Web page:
Why WFP endorsed Ned Lamont


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Bob Stefanowski’s floundering attempts to get the endorsement of the Independent Party have attracted renewed attention to the role that minor parties play in Connecticut politics. As a card-carrying member and Communications Director of the Working Families Party, the third party that did in fact endorse a serious gubernatorial candidate, I´d like to talk a bit about our process, our role shaping campaigns and elections in the state, and our approach to politics.

The Working Families is a progressive party. We advocate for an economy that serves the needs of everyone, not a privileged few, where everyone has a job that treats them with respect. We support healthcare for all and free quality childcare, affordable housing, and an end to residential and educational segregation. We fight for equality, for freedom, and social justice. We canvas, we protest, we organize, we rally. We even write the occasional angry column in the newspaper. 

What distinguishes us is that we are also really focused on not just loudly asking for things to happen, but on getting legislation passed that makes a difference in people’s lives. Especially in executive races like for Governor, we make endorsements to ensure victory for the viable candidate most aligned with our values to then sign laws and get things done.

A good example of our approach to politics is the paid family and medical leave bill signed by Governor Lamont into law in 2019. This is a really good piece of legislation that ensures that no worker in Connecticut has to choose between taking care of their health or a loved one and their own job and financial well-being. For the bill to become law, however, progressives needed to move legislators and the Governor’s Office to our side. Having big democratic majorities was not enough, as centrist legislators had been willing and able to sink the bill in past sessions. We needed to create a political urgency to pass the bill.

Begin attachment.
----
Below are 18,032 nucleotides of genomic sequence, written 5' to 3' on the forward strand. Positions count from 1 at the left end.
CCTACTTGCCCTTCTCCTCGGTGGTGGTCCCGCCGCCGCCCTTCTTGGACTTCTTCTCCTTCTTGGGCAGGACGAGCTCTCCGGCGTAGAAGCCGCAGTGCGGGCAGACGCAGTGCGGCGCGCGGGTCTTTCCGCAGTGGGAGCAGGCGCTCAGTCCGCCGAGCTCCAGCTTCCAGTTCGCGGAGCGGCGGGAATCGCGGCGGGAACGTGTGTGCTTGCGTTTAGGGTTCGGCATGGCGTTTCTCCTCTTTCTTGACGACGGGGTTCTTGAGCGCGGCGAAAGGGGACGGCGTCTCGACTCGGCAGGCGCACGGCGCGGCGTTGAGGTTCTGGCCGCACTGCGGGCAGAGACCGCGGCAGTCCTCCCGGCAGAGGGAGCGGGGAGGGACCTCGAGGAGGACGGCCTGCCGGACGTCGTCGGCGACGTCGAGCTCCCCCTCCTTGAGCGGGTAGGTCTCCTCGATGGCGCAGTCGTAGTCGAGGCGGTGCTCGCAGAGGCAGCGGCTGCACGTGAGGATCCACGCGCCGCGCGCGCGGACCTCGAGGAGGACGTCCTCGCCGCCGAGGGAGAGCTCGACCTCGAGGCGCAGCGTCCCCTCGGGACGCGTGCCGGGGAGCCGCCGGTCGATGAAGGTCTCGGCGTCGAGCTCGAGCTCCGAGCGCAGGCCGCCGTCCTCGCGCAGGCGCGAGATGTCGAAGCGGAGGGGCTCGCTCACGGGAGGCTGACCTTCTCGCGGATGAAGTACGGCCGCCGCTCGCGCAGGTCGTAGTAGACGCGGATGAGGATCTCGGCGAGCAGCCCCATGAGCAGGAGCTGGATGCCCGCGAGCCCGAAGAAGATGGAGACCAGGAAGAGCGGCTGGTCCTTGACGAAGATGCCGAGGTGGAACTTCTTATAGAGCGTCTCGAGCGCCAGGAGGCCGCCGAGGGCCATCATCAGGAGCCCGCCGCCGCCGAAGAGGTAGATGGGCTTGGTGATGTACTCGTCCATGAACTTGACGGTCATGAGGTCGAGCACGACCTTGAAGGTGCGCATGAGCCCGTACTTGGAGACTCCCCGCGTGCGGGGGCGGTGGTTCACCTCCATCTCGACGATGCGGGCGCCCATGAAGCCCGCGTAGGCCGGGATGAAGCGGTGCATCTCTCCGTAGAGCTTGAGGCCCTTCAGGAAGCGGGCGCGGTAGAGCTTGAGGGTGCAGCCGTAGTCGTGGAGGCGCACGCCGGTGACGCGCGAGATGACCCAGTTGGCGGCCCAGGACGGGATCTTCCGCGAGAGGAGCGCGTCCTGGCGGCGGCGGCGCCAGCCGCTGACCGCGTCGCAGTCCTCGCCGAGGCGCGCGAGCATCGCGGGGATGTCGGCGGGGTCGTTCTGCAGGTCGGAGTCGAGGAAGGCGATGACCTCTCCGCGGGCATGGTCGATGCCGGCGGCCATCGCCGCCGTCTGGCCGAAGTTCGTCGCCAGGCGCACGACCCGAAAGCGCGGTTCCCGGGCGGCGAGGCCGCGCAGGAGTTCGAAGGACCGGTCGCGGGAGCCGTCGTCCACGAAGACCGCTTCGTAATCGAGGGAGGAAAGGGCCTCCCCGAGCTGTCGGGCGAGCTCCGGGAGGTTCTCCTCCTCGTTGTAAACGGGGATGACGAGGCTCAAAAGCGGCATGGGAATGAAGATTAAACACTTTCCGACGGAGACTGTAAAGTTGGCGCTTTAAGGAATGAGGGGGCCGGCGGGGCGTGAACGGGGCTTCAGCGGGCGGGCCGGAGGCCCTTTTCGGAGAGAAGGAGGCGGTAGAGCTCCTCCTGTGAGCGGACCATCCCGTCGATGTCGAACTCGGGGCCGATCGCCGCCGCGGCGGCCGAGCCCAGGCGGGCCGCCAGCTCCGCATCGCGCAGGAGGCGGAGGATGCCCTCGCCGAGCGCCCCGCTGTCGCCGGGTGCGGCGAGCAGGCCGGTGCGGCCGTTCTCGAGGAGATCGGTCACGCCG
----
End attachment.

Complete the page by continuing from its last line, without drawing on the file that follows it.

That is what WFP did during the 2018 election.

For starters, we made a point that for a candidate to receive the WFP endorsement, they needed to support paid family and medical leave. We included that in our candidate questionnaires, and we asked everyone during our endorsement interviews. During the campaign, we worked hard to keep paid leave at the very top of the agenda, knocking on thousands of doors and mobilizing volunteers in phone banks, events, and texting parties. This obviously included then-candidate Ned Lamont – and we made sure to have him on the record as many times as we could in support of paid family leave.

In 2018, we did disagree with Lamont on many issues, from raising taxes on the wealthy to passing a public health insurance program as a first step towards universal healthcare. We knew there was a real chance to win paid family and medical leave, however, so we endorsed him and fought hard to get him elected. Lamont won the election, progressives gained more seats in the legislature, and paid family leave became the law of the land during the next legislative session.

For us, then and now, it is much more important to elect leaders that will move the state towards social justice than to make a point. Unlike other minor parties in the state, we aren’t just happy with 5% of the vote for a losing candidate. We define ourselves as the non-delusional left: We are focused on delivering results, not slogans. We fight to win, not to make a point; we play politics for policy, not for fun. This is not the place for academic debates, “owning” the other side, or feeling good about ourselves and our fierce activism, but on moving elected leaders to act. And if they don´t, working to elect better ones, not throwing the election to the other side in a fit of pique.

During the past four years, we have had some disagreements with the Governor. Lamont has remained reluctant to raise taxes on the wealthy, and we repeatedly clashed on healthcare reform and the public option. On many, many, many critical issues, however, he has delivered on his promises, from paid leave to the $15 minimum wage, expanded HUSKY coverage for undocumented children, green energy, or debt-free community college. These wins matter. Working families across the state are much better off today than they would have been under a Stefanowski administration.

From now until the November election, we will work to ensure that Governor Ned Lamont wins reelection. We are going to do so not because we agree with him on all issues, but because we know we can work together to improve the lives of working families in Connecticut.